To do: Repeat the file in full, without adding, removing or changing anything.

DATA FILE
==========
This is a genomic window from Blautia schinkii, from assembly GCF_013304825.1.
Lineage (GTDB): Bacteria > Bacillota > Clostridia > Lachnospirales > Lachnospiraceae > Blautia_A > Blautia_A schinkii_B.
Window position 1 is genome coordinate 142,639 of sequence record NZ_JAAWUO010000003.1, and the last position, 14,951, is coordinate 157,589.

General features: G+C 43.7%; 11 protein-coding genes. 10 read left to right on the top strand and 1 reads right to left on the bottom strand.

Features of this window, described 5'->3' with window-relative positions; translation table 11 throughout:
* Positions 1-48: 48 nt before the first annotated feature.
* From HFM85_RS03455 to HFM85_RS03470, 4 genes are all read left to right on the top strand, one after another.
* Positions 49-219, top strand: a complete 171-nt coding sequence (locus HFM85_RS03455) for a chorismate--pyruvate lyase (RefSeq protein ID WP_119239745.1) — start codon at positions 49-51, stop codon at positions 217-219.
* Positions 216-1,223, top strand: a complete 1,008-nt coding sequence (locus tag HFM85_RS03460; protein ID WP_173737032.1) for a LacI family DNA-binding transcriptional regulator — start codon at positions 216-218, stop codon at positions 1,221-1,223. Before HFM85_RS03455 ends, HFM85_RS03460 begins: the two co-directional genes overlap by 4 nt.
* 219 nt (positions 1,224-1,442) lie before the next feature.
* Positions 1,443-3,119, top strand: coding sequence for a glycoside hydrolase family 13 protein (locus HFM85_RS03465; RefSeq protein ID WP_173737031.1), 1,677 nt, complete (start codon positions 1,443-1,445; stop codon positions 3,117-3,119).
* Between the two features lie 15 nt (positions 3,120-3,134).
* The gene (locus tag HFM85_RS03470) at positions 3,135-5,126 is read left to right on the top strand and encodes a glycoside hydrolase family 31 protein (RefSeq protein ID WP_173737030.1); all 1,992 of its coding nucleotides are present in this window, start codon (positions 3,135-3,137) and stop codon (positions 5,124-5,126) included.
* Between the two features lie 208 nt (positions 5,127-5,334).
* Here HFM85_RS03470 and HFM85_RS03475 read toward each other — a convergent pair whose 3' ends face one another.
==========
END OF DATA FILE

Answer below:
This is a genomic window from Blautia schinkii, from assembly GCF_013304825.1.
Lineage (GTDB): Bacteria > Bacillota > Clostridia > Lachnospirales > Lachnospiraceae > Blautia_A > Blautia_A schinkii_B.
Window position 1 is genome coordinate 142,639 of sequence record NZ_JAAWUO010000003.1, and the last position, 14,951, is coordinate 157,589.

General features: G+C 43.7%; 11 protein-coding genes. 10 read left to right on the top strand and 1 reads right to left on the bottom strand.

Features of this window, described 5'->3' with window-relative positions; translation table 11 throughout:
* Positions 1-48: 48 nt before the first annotated feature.
* From HFM85_RS03455 to HFM85_RS03470, 4 genes are all read left to right on the top strand, one after another.
* Positions 49-219, top strand: a complete 171-nt coding sequence (locus HFM85_RS03455) for a chorismate--pyruvate lyase (RefSeq protein ID WP_119239745.1) — start codon at positions 49-51, stop codon at positions 217-219.
* Positions 216-1,223, top strand: a complete 1,008-nt coding sequence (locus tag HFM85_RS03460; protein ID WP_173737032.1) for a LacI family DNA-binding transcriptional regulator — start codon at positions 216-218, stop codon at positions 1,221-1,223. Before HFM85_RS03455 ends, HFM85_RS03460 begins: the two co-directional genes overlap by 4 nt.
* 219 nt (positions 1,224-1,442) lie before the next feature.
* Positions 1,443-3,119, top strand: coding sequence for a glycoside hydrolase family 13 protein (locus HFM85_RS03465; RefSeq protein ID WP_173737031.1), 1,677 nt, complete (start codon positions 1,443-1,445; stop codon positions 3,117-3,119).
* Between the two features lie 15 nt (positions 3,120-3,134).
* The gene (locus tag HFM85_RS03470) at positions 3,135-5,126 is read left to right on the top strand and encodes a glycoside hydrolase family 31 protein (RefSeq protein ID WP_173737030.1); all 1,992 of its coding nucleotides are present in this window, start codon (positions 3,135-3,137) and stop codon (positions 5,124-5,126) included.
* Between the two features lie 208 nt (positions 5,127-5,334).
* Here HFM85_RS03470 and HFM85_RS03475 read toward each other — a convergent pair whose 3' ends face one another.